Monday, October 31, 2005


Copyright 2005 Janice Price

“Mmm, this is the life,” Buddy breathes, as he rolls onto his side and stretches in the warm sunshine.

“Yes,” Merci agrees. She leaps deftly to her feet to avoid Buddy’s flailing feet. “This is my favorite time of the year.”

Percy nips the paw Buddy has shoved into his side and ignores Buddy’s yelp of protest. “It won’t be long before it will be too cold to stretch out in front of the screen door and sleep in the sun. It’s going to be a long, boring winter.”

“Oh, it won’t be boring,” Buddy says with assurance. “I have decided what I want to do with my life.”

“Eat!” Merci and Percy laugh.

“No, seriously, guys,” Buddy protests, “ever since Mr. Landlord was here the other day, I have been thinking of becoming a plumber.”

“Mr. Landlord? Oh, you mean our landlord.” Percy cocks his head. “No, he can’t be our landlord. Jan pays the rent. He must be her landlord.”

“But Mr. Landlord isn’t a plumber. We heard him tell Jan he’s a contractor.”

Buddy rolls onto his stomach and watches a squirrel sit on a porch step and eat a pecan. “But, Merci, he replaced the kitchen faucet when he was here. He’s a plumber!”

Merci shakes her head. “Just because he knows how to turn on and off the water, that doesn’t make him a plumber. He just got lucky.”

“No! If you remember, I helped him. I showed him where the leak was. I barked for Jan to fetch a rag to clean up the water after he pulled everything out from under the sink. I even reminded him to go buy a new faucet before he took out the old one. It’s a good thing I was there, peering under the sink, watching him. He might have fallen asleep under there if I hadn’t kept knocking things over and nudging him along.”

Percy laughs. “You’re right, Buddy. He couldn’t have done the job without you.”

“Go ahead and laugh now. You won’t laugh when I have money in my – Oh, I forgot, I don’t have pockets. But I’m going to have money to spend.”

“Can I earn some money too?”

Buddy looks indignant. “You’re a girl, Merci. Girls don’t do plumbing. Did you see the size of that wrench Mr. Landlord carried outside to turn off the water at the meter? It probably weighs more than you do!”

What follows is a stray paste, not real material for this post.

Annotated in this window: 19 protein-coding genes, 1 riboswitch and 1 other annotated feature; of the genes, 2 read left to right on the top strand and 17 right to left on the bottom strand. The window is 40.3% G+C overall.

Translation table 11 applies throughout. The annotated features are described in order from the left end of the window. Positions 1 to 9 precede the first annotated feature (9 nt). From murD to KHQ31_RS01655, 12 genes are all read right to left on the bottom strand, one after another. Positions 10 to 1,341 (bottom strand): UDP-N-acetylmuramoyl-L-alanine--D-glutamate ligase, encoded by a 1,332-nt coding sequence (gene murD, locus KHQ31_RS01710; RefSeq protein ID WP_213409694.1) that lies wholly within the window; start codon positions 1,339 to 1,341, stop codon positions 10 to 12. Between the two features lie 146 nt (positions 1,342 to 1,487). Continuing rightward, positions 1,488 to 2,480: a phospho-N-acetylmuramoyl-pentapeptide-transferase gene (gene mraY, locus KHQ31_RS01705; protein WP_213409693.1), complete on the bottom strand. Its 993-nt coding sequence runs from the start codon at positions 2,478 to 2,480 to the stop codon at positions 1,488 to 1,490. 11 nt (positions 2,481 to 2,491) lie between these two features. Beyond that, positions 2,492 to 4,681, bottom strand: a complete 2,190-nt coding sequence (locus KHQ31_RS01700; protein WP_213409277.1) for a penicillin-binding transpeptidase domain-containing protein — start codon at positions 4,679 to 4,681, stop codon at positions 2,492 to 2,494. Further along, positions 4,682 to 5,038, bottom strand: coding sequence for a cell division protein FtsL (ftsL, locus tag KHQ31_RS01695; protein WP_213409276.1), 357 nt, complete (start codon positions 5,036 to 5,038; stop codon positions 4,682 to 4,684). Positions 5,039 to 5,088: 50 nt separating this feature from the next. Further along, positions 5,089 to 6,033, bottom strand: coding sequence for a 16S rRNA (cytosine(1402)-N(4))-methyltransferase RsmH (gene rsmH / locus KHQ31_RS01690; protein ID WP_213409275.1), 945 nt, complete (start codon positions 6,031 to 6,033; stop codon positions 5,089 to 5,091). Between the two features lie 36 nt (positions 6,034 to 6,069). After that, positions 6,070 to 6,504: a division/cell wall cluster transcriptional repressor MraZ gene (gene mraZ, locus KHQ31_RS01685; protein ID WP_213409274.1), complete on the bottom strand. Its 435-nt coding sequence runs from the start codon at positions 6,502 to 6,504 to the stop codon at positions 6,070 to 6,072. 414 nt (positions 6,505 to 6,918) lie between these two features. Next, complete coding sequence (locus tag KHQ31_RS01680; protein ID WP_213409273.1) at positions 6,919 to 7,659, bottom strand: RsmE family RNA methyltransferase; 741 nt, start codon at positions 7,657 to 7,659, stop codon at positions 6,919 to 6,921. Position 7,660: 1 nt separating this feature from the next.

“Well, I could do something. Mop up the water spills, hand you the lightweight tools, whatever you need that I can handle.”

Buddy thinks a moment and changes his mind. “Yes, it would be nice to have an employee. You could be my secretary and make my appointments. Cameron, the Funny Farm Writing Club Treasurer, can’t count higher than his toes yet. Maybe you can also do the billing and balance the books. You can add, can’t you?”

Merci nods her head, growing excited at the prospect of having a career.

“Well, if you two are going to work together and have spending money, I want a position too.”

“Okay, Percy, you can be the one who mops up the water spills, hands me the tools and whatever else I need help doing.”

“Just don’t ask me to bring you a wrench like Mr. Landlord carried. I’m smaller than Merci, remember.”

“If we’re going to start a business, we need a name for it.”

“I know, Buddy, we can call it Percy and Buddy’s Plumbing Company.”

“Hey, you forgot my name,” Merci complains.

“But you’re only the secretary.”

“Buddy, if you don’t include my name in the company title, I’ll tell Cameron you need a bookkeeper.”

“Okay, okay. We’ll include your name. The Buddy, Percy, Merci Plumbing Company.”

“That sounds terrible,” Percy says. “We need something with class, like PBM Plumbing Company.”

Buddy rises to his feet and stretches to look as tall and masculine as possible. “This is my idea. It’s my company. My name goes first! And to be fair to you two, we’ll do it in alphabetical order. Buddy, Merci, Percy Plumbing Company.”

“That sounds terrible too, Buddy. The name weighs more than Mr. Landlord’s wrench.”

“What about the BMP Plumbing Service?” Merci asks.

Buddy mulls over the name. “BMP Plumbing Service. Hmmm, I like that. It’s easy to spell also. Does that sound all right to you, Percy?”

“Yes, I like that name. I can print some business cards. This should be fun. When do we start?”

“Just as soon as we get a client,” Buddy beams. “I can’t wait to get started. After all, how hard can it be to plumb? We can learn as we go. This should be fun.”

Percy and Merci exchange a nervous glance. Buddy’s schemes tend to go awry.

“In fact, we can practice here at home,” Buddy announces confidently. “The faucet in the bathtub has to be replaced. Let’s surprise Jan and fix it for her.”

Merci climbs to her feet and slowly follows Buddy into the bathroom. “One way or another, Jan is definitely going to be surprised!”

Secretary to the Funny Farm Writing Club